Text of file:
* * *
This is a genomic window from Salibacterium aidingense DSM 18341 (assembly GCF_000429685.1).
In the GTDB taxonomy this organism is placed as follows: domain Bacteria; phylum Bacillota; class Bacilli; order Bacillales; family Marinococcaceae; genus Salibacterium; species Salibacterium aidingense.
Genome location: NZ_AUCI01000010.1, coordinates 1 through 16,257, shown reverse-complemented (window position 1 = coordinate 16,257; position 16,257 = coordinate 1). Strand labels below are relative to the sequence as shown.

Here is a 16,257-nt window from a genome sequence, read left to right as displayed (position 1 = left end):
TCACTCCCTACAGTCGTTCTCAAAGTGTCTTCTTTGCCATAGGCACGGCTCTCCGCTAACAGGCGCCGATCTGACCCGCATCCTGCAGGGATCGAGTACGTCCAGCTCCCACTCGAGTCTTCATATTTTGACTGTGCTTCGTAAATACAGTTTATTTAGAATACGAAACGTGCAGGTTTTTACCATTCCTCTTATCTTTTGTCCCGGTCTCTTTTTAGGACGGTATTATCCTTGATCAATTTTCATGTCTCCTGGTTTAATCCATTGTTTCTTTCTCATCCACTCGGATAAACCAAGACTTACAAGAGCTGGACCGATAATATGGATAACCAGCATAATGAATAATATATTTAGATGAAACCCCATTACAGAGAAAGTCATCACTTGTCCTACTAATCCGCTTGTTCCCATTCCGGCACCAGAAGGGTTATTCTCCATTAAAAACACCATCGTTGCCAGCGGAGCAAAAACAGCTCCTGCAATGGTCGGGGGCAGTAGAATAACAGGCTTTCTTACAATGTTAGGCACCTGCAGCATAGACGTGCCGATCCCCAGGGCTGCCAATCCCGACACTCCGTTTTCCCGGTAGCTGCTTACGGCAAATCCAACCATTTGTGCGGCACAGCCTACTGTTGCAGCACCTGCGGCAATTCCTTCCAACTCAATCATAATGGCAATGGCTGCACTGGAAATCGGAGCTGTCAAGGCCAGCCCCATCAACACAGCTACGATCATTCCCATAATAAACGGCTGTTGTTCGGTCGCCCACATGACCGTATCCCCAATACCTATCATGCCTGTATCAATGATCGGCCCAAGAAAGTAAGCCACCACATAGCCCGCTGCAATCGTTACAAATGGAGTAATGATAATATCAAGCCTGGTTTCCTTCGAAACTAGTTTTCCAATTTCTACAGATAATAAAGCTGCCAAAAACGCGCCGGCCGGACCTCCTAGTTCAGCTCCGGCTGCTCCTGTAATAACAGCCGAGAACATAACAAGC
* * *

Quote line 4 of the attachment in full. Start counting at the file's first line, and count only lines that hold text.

Here is a 16,257-nt window from a genome sequence, read left to right as displayed (position 1 = left end):